Childhood obesity is not just a nationwide problem but one affecting the globe, and it has led one country to take what some are considering drastic action.
According to a pair of court rulings in Australia, child protection workers can use childhood obesity as a way to extract a child from the home and be placed under state or clinical supervision.
The Age‘s Adrian Lowe reports that in one of the cases, a teen girl’s waistline was greater than her height and in the other, a preteen boy weighed 110 kilograms (or approximately 242 pounds).
As a result, the courts ordered that the girl “remain legally in the care of the state,” Lowe says.
As for the boy, he was to be removed from his mom’s care and placed into a “therapeutic setting,” the report adds.
John Dixon, an associate professor of the Baker IDI Heart and Diabetes Institute, does not expect an explosion of these types of cases, but said he would not be surprised if there were more.
“I would not want parents out there with overweight or obese children to in any way feel that it’s through their negligence that we have a growing obesity issue in children today,” he said. “That would be very wrong indeed … This is a community problem, an Australia-wide, a global problem that we’re not addressing very well at the moment.”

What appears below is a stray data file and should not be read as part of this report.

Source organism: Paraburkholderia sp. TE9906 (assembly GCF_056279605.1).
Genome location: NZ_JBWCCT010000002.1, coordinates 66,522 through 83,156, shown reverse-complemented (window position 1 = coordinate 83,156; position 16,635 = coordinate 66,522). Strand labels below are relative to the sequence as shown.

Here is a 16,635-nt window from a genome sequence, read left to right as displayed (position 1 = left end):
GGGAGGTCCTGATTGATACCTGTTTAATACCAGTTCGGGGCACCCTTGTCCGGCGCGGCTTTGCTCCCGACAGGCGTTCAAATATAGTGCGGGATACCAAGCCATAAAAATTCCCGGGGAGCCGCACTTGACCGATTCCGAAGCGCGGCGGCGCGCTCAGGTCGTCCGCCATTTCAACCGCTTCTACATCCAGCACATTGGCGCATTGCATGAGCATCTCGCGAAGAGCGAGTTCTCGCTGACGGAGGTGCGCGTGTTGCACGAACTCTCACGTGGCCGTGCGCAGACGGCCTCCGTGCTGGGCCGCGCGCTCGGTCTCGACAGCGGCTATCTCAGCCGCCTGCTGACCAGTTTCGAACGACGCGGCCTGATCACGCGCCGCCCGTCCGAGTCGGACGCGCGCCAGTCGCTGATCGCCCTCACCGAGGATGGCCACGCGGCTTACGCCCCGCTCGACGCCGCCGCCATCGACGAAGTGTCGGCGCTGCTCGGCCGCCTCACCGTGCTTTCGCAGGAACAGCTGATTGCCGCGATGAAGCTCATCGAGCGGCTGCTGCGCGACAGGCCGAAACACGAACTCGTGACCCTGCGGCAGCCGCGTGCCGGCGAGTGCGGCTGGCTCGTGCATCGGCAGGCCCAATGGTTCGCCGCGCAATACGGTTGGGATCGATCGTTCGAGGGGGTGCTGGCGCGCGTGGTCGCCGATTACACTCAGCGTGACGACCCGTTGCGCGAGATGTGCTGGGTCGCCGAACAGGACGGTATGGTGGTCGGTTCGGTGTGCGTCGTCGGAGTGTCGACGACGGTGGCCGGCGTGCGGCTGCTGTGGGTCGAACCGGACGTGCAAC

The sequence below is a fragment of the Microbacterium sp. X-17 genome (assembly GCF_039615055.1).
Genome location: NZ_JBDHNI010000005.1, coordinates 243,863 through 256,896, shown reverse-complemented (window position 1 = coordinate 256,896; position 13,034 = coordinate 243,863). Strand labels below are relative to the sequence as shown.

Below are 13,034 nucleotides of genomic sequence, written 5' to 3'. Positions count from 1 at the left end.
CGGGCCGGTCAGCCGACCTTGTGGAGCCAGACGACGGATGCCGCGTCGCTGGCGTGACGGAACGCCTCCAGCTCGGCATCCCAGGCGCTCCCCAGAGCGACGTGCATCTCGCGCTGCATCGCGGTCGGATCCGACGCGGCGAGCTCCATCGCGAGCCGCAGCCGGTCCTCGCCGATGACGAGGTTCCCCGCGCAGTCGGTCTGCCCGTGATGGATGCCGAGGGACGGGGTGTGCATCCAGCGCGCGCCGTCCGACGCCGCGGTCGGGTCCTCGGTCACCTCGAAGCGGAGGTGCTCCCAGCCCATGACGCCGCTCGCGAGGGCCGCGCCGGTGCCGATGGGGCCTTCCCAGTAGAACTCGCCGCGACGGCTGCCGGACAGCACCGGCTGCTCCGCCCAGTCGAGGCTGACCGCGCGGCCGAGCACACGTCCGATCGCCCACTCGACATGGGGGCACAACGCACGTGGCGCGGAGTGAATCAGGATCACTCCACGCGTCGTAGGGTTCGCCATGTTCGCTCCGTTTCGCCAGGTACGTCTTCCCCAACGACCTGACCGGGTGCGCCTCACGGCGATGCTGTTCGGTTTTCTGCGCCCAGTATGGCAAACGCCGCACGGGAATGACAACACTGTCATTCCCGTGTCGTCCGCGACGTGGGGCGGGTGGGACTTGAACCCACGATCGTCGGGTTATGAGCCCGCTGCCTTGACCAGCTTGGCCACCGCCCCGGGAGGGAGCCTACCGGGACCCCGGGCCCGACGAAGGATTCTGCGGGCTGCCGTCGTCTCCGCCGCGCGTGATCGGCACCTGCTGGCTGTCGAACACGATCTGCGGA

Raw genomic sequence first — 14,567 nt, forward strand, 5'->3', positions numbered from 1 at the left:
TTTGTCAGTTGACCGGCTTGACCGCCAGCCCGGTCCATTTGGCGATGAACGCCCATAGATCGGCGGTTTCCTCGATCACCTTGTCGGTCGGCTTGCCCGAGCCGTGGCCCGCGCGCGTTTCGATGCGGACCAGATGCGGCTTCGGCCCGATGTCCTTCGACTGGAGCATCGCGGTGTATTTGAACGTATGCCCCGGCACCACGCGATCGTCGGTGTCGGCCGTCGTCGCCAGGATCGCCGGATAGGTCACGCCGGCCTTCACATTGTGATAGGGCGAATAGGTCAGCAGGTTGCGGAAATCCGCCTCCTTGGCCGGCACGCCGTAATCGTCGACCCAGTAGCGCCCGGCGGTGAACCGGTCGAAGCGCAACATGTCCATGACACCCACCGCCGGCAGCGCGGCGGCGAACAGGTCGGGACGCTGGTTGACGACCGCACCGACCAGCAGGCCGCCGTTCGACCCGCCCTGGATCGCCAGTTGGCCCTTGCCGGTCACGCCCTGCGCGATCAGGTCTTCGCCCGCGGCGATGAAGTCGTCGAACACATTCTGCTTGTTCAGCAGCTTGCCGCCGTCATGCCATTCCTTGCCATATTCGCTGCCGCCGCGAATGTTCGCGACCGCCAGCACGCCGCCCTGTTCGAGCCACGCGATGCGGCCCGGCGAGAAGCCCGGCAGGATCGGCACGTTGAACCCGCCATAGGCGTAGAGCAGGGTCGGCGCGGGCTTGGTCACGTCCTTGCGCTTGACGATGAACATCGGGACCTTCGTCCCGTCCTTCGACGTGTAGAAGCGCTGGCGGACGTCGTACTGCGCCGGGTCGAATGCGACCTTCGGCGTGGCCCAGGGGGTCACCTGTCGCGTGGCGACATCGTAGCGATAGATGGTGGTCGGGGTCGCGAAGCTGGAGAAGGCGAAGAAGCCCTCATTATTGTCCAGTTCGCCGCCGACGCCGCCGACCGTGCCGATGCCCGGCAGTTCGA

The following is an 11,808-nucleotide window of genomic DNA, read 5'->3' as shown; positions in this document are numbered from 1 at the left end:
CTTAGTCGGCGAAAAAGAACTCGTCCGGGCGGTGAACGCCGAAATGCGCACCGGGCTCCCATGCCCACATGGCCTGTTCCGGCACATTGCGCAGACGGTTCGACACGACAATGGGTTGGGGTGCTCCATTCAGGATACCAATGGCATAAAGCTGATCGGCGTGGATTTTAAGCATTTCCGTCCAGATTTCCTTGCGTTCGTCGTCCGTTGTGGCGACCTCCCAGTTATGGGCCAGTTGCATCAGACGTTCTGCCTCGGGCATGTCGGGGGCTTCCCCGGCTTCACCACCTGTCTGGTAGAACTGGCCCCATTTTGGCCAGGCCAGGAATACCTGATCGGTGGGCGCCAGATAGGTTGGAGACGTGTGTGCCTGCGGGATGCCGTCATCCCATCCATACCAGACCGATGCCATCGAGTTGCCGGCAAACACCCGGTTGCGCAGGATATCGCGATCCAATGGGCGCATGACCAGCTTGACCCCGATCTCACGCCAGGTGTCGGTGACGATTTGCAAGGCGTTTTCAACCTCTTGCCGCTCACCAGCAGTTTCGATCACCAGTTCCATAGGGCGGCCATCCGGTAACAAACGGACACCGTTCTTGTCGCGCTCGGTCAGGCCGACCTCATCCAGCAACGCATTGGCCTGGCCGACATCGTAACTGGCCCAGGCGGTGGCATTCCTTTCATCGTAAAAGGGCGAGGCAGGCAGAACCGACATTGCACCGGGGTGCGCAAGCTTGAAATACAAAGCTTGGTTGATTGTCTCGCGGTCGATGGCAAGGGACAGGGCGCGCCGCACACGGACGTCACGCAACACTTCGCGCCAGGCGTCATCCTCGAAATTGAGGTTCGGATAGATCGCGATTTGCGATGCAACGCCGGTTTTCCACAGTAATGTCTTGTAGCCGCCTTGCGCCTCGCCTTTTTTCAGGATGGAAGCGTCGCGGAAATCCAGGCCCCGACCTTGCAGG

It is Dixon’s belief that parents of overweight children and the children themselves are “victims” of the current environment.
And if you’re worried that someone is going to show up to take your kid from you tomorrow because they are clinically obese, it may not be time to move underground just yet.
A spokesman for Australia’s Department of Human Services told the publication that childhood obesity could not get a kid removed from their parents’ care alone, adding that “obesity may be a symptom of other issues that could place a child at risk or harm that would warrant child-protection involvement.”
In the U.S., the Let’s Move Campaign estimates that over the last 30 years, “childhood obesity rates in America have tripled, and today, nearly one in three children in America are overweight or obese.”
The website notes that numbers are “even higher in African American and Hispanic communities, where nearly 40% of the children are overweight or obese.”
The site continues.
“If we don’t solve this problem, one third of all children born in 2000 or later will suffer from diabetes at some point in their lives. Many others will face chronic obesity-related health problems like heart disease, high blood pressure, cancer, and asthma.”
What do you think, readers? Is one “answer” to the problem making childhood obesity a form of child abuse as Australia seems to be doing? Sound off in the comments section.
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